Princeton Free Speech News & Commentary

Commentary: Universities as Mediators, not Partisans

March 22, 2024 1 min read

Howard Sereda ‘78
Princeton Alumni Weekly

Excerpt: President Eisgruber calls on Princetonians to “Speak Up for Princeton and for Higher Education” and to be “an ambassador for Princeton and for higher education” (“President’s Page,” March issue). I would reply “Yes (mostly)” to the first, but absolutely “No” to the other.

I’m grateful to Princeton for the opportunities it afforded me. But what the president misses is how deeply he and his colleagues have entered the American partisan fray and joined the combat he laments. It’s not surprising; viewed from “across the pond,” virtually every American and every American institution seems to have become engulfed in the civil war convulsing American culture and society, whilst protesting their neutrality.
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Commentary: Princetonians are divided. Here’s how we can come together

March 21, 2024 1 min read 1 Comment

Luqmaan Bamba
Daily Princetonian

Excerpt: Despite ample opportunities on campus to connect across class and culture, Princeton students often cluster in groups of similar kinds of people. As a result, we often inadvertently form bubbles closed to those who do not share our identities. Less formally and in everyday campus life, a clique-centered social life can be the norm. As students, we must work harder to reach out to those who are different from us and to form a more interconnected campus community.
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Commentary: We’re TikToking closer to the end of free speech

March 20, 2024 1 min read

Abigail Rabieh
Daily Princetonian

Excerpt: When the Indian government banned TikTok almost 4 years ago, then-Secretary of State Mike Pompeo praised the measure as something that would “boost India’s sovereignty.” Now, the U.S. government is contemplating a bill that could do the same. Last Wednesday, the House of Representatives approved legislation that would, if it became a bill, force TikTok Inc., a U.S. company, to find a new parent company that “satisfies the U.S. government” or risk a ban in the United States.

Much of the current outrage on this bill might appeal to college students — of which 82 percent use the app — because it could block their ability to access content they find enjoyable. But they should be far more concerned by the readiness of our government to curb our First Amendment rights and impede the expression of our core democratic values.
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Commentary: Darkness Like A Cancer Grows

March 18, 2024 1 min read

Bill Hewitt
Tiger Roars, Substack

Editor's Note: The little-known but important Council of the Princeton University Community (CPUC), established in 1969 as “a permanent conference of the representatives of all major groups of the University," is the University's second most important governing body after the Board of Trustees. Its charter is at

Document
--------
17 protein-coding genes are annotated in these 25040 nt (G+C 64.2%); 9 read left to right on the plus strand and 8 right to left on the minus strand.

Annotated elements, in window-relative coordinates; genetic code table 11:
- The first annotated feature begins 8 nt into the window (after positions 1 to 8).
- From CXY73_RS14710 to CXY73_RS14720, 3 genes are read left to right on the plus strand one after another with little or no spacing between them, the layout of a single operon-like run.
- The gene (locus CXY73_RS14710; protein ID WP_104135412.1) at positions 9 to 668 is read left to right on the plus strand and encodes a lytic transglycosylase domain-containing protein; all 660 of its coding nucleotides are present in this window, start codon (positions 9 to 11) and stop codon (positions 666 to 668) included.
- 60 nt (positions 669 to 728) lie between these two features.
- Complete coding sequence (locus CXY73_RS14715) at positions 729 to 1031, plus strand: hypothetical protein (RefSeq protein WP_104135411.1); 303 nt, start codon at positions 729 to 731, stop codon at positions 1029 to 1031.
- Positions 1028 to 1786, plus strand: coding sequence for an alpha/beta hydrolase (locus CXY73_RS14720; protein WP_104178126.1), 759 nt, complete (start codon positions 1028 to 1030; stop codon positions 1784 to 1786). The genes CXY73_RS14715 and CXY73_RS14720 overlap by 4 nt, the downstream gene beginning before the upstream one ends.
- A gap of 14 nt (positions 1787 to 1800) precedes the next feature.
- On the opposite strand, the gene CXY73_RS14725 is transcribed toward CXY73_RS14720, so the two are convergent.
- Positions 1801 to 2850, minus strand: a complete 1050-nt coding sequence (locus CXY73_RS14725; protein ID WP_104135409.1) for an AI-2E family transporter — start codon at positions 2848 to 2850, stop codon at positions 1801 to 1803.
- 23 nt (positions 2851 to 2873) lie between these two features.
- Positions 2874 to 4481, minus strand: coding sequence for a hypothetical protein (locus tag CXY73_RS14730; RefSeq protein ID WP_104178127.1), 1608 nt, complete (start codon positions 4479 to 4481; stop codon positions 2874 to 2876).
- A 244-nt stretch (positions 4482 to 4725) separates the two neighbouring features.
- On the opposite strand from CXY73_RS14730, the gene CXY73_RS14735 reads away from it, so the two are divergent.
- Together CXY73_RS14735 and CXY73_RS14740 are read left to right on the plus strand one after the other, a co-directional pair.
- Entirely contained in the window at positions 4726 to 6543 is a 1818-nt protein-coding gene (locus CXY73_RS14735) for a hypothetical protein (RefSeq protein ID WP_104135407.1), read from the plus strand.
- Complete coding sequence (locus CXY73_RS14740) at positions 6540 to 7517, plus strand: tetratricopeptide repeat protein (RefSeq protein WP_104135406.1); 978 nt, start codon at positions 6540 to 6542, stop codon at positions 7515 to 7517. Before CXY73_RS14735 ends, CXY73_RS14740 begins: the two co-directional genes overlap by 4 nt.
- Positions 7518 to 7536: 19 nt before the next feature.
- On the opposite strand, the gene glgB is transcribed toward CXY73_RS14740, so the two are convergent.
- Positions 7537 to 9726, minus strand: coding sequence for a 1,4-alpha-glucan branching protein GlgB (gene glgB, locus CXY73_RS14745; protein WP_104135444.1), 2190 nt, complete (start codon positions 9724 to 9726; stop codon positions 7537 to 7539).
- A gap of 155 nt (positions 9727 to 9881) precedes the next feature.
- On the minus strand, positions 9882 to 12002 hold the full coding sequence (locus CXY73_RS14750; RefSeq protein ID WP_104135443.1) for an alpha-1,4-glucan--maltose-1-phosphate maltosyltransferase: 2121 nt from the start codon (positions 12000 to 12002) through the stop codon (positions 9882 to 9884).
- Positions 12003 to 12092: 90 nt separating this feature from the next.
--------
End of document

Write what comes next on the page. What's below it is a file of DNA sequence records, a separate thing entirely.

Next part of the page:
Excerpt: I write you directly because my March 11 petition, filed with the CPUC
Secretary, seems not to have been distributed to the CPUC membership. This
failure happened despite my explicit request that each member receive it. Nor
have I received explanation why my request was not honored.

The agenda announced last week for tomorrow’s March 18 meeting makes
no reference to my March 11 petition. Not by coincidence, I submit, the agenda
instead includes as its second item a proposal by Provost Rexford on behalf of the
CPUC Executive Committee. This proposal is to ban any and all video recording
of CPUC meetings. Any vote on such a consequential measure should be by roll
call. A full video record best enables all interested persons themselves to study
public CPUC proceedings and to judge their conduct and substance.
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CPUC discusses renewed mental health nonprofit partnership, proposes to set policy on recording meetings

March 18, 2024 1 min read

Olivia Sanchez and Annie Rupertus
Daily Princetonian

Excerpt: At the meeting of the Council of the Princeton University Community (CPUC) on Monday, March 18, Vice President for Campus Life W. Rochelle Calhoun introduced Princeton University’s renewed partnership with the Jed Foundation, a nonprofit dedicated to issues of emotional health and suicide prevention among young people.

Provost Jennifer Rexford introduced a proposal to establish a recording policy for CPUC meetings. Rexford also serves as the chair of the CPUC Executive Committee. Rexford read the draft proposal, “In order to promote the freedom to share ideas, video recording is prohibited at all meetings of the CPUC. Audio recording and still photography are permitted. Those in violation of the policy will be asked to stop recording. If repeated requests to cease recording are necessary, appropriate disciplinary action will be taken.
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Commentary: Why ‘Intellectual Diversity’ Requirements on Campus Won’t Work

March 13, 2024 1 min read

Keith E. Whittington
The Dispatch

Excerpt: Ever since the Trump administration issued an executive order barring federal agencies from holding diversity, equity, and inclusion workshops, Republican state legislatures have explored ways to rein in “divisive concepts” within their jurisdictions. Some legislatures have sought to ban state university professors from requiring that students “believe” such divisive concepts.

Indiana is the latest state to take a similar approach, hoping to incorporate “intellectual diversity” requirements to its colleges’ hiring protocols. But much like previous legislative attempts that try to tell universities what they should teach, Indiana’s proposed law is misguided.
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